Some years ago -- when my son-in-law, then in Rabbinical School, was graduating in Newport, Rhode Island from Officer Development School in the United States Navy as a newly minted Ensign -- I wrote a piece for this paper titled “The Sin of My Generation.” While watching him parade proudly with his fellow graduates in his dress whites, sharply saluting his commanding officer, I was overwhelmed by a sense that I had failed the sailors and soldiers who had served during the Vietnam years by denying them the right to take pride in their service.
The title of this piece is, of course, taken from the painful but magnificent song from Jonathan Larson’s RENT titled “Seasons of Love.” As two of the protagonists are slowly dying from AIDS, their friends struggle to assess the value of their lives, which they know will end far too early.
Over the years, I’ve had what must be tens of thousands of conversations with congregants, and strangers that I’ve met in the context of my work. I couldn’t begin to count the number of times those conversations began with the words “Rabbi, can I ask you a silly question?”
The good teacher — or should I say the wise teacher -— will tell you that there are no silly questions. There are silly answers, to be sure, but very few if any silly questions.
What follows below is a very slightly edited version of the sermon I delivered on the first day of Rosh Hashanah in my own synagogue. It was as much a personal statement about my own quest to invest life with meaning as it was a conventional sermon, but upon reflection... if that isn't legitimate fodder for a sermon, I'm not sure what is.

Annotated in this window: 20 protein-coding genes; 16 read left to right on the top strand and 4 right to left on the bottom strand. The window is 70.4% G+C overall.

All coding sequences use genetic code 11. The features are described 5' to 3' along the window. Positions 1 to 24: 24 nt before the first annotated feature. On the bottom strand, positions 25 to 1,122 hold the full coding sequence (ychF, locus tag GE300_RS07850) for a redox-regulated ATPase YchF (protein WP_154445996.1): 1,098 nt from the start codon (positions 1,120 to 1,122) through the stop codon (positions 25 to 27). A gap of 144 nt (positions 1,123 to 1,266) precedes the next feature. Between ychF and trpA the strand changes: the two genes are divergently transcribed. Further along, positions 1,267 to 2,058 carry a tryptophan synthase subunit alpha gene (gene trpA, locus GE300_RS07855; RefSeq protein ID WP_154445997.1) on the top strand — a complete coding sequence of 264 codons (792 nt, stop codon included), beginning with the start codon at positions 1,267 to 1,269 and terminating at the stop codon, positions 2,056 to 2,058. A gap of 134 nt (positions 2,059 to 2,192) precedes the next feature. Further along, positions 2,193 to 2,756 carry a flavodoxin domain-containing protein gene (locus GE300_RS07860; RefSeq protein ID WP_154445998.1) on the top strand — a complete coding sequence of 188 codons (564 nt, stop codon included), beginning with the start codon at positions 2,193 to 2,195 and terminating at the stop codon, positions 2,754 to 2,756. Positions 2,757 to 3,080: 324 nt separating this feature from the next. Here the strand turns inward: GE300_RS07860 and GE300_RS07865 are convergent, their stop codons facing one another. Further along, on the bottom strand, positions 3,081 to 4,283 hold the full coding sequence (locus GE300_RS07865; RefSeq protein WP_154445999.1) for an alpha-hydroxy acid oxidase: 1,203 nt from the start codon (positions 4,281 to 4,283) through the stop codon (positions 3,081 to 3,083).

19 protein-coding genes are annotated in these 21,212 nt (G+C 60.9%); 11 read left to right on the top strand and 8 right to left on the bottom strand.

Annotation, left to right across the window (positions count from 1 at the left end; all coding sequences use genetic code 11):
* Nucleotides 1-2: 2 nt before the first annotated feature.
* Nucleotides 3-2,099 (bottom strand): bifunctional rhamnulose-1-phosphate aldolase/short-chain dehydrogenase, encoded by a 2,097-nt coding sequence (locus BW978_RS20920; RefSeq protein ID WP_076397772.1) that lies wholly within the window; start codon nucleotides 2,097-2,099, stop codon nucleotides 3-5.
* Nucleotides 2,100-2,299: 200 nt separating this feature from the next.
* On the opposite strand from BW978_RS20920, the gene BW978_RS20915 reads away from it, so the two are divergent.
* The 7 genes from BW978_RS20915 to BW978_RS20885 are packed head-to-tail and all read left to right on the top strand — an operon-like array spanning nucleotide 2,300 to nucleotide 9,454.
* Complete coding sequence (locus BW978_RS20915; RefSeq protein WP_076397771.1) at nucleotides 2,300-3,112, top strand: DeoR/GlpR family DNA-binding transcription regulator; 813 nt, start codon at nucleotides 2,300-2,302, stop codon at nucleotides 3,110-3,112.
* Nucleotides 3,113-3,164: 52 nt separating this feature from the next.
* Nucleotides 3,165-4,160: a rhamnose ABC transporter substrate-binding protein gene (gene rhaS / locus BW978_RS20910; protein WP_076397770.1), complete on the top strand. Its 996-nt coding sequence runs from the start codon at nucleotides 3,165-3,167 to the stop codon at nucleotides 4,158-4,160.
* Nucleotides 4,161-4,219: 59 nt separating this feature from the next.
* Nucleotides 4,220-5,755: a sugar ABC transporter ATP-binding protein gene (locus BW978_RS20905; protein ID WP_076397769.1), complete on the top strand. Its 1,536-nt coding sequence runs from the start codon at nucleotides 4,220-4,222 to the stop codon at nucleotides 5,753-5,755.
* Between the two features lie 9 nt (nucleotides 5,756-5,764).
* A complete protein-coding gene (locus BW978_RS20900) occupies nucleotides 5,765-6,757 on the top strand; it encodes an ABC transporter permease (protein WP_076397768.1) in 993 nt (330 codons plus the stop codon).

I hope that you find it meaningful, and I wish you all a G'mar Hatima Tovah-
At this time of year, I am often greeted by friends and congregants with some version of “this is your busy season, isn’t it?” Accountants like to say that this is “The rabbi’s April.” The teller at my bank this morning, an Indian woman, said benignly, “you have some holidays coming up, don’t you?’
Some years ago, as I recuperated from serious orthopedic surgery on my ankle, I went to the surgeon’s office for a follow-up appointment. My recovery was in that awkward stage where I was no longer in a cast or on crutches, but clearly not foot loose and fancy free, either. I remember asking the doctor something along the lines of “how much is too much?” Should I be walking more or less if it hurts? Should I be pushing this recovery along, or would pushing it slow down my overall progress?
Tom Lehrer’s not around for me to ask him how he would feel about my playing with his lyrics. I wish he were. We could use his biting humor these days. But I think that, given where America and the world are at right now, if we were to change the last word of his refrain to “Israelis” instead of Jews, we’d have ourselves a reborn classic.
In the jargon of mental health professionals, when you say that someone’s “affect is labile,” it means that he/she tends to flip back and forth between different moods. It’s another way of saying that a person is behaving unpredictably, alternating between happy and sad, hope and despair, in ways that are hard to predict and liable to change at any moment.
Today’s world of incredibly fast travel and communication has created improbably jarring segues of time and space. But even given that fact, transitioning from being in Moscow and St. Petersburg one week to Orlando, Florida the next has been, to say the least, a strange adjustment.